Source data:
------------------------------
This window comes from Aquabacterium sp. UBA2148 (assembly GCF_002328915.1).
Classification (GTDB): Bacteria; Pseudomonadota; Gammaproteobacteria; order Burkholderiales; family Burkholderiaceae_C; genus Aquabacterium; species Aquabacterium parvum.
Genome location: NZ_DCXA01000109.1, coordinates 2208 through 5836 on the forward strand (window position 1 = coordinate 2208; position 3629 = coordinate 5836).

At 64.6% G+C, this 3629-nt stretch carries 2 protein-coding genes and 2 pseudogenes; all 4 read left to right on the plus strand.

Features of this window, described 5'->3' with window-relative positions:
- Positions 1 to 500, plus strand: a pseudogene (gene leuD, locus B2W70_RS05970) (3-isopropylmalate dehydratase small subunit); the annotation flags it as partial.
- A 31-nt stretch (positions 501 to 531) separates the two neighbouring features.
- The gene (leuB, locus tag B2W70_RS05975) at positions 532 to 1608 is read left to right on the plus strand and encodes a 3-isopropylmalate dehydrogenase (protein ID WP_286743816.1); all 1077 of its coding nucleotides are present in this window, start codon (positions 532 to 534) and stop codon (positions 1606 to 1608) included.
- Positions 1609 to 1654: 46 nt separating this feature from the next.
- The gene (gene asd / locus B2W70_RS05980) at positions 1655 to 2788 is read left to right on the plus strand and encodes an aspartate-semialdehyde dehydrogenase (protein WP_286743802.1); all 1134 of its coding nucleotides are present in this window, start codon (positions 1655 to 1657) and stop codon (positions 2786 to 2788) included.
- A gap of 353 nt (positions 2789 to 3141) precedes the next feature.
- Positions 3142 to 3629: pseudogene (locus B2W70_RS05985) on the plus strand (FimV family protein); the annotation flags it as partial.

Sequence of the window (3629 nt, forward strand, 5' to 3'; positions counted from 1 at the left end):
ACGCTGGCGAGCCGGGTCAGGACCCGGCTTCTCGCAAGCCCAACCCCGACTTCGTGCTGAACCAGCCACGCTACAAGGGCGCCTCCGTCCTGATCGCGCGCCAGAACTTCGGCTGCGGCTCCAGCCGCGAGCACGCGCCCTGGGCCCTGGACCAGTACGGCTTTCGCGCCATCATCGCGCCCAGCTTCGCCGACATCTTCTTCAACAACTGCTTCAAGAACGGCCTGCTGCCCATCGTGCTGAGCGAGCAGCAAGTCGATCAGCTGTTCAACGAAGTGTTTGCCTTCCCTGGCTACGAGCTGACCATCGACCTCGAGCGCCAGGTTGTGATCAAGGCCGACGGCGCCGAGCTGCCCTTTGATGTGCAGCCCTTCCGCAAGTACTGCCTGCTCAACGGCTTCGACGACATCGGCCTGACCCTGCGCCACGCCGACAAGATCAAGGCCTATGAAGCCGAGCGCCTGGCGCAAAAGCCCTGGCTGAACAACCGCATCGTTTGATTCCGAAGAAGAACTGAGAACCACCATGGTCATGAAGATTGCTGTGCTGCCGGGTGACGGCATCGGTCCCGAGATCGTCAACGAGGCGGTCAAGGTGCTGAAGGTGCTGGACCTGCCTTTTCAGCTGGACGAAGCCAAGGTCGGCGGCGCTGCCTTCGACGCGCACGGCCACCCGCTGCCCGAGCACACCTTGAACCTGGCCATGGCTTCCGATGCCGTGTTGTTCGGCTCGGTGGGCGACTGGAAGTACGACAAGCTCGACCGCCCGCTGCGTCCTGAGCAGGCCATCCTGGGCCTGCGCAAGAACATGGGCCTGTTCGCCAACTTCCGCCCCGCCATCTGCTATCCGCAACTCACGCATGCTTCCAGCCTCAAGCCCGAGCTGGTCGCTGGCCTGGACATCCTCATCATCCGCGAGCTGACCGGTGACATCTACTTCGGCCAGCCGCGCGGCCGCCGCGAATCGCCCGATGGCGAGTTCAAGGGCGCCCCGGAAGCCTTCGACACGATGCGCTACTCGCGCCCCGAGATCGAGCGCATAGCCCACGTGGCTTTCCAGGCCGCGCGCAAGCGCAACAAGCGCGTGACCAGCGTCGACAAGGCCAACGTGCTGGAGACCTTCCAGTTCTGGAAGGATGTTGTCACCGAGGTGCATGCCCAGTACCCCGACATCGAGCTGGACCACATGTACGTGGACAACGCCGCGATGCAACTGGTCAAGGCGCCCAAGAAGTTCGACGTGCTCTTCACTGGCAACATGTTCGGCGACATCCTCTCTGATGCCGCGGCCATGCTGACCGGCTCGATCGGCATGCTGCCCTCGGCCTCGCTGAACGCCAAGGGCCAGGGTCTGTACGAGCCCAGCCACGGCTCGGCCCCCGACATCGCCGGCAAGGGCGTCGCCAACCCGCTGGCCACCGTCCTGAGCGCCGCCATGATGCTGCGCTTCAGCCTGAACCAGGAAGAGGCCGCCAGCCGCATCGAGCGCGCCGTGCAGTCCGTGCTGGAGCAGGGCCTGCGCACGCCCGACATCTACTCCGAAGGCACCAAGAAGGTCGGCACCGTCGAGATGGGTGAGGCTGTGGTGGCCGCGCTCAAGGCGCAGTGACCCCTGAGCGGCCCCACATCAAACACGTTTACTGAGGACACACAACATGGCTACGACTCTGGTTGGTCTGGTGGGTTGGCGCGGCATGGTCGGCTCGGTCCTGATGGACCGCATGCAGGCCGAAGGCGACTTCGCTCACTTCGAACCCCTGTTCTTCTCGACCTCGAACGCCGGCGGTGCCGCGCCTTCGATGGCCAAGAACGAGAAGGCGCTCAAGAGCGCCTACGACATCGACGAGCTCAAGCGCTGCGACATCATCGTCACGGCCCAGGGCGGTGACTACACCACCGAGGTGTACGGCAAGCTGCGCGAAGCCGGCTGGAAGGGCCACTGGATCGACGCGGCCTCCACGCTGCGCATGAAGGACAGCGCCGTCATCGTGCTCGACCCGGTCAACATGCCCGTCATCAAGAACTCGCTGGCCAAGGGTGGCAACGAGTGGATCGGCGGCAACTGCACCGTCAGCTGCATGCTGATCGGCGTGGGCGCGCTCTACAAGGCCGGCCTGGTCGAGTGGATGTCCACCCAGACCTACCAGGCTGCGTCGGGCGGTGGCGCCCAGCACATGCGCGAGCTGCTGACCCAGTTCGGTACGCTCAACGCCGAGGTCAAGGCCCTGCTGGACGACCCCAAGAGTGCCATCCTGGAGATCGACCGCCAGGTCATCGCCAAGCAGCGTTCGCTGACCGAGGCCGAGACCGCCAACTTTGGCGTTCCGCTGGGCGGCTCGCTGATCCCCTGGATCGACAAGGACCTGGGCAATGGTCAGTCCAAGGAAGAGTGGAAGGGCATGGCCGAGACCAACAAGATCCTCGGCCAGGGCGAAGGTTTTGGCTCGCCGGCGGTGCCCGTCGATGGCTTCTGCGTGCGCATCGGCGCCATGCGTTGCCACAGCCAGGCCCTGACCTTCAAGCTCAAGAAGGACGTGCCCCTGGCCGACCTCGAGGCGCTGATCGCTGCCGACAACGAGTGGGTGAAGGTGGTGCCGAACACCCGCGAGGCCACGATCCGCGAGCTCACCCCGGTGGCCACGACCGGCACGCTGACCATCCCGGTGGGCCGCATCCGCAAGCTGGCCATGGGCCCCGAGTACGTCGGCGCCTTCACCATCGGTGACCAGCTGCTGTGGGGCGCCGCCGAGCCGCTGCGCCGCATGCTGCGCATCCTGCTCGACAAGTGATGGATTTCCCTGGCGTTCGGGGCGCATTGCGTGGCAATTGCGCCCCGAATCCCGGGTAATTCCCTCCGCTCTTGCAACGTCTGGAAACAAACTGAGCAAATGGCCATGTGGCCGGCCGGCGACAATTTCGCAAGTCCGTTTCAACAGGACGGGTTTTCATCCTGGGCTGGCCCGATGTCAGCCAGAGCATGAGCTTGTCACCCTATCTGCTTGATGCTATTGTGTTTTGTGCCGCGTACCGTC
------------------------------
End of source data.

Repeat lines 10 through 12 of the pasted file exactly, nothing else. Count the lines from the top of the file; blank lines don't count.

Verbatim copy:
- The gene (gene asd / locus B2W70_RS05980) at positions 1655 to 2788 is read left to right on the plus strand and encodes an aspartate-semialdehyde dehydrogenase (protein WP_286743802.1); all 1134 of its coding nucleotides are present in this window, start codon (positions 1655 to 1657) and stop codon (positions 2786 to 2788) included.
- A gap of 353 nt (positions 2789 to 3141) precedes the next feature.
- Positions 3142 to 3629: pseudogene (locus B2W70_RS05985) on the plus strand (FimV family protein); the annotation flags it as partial.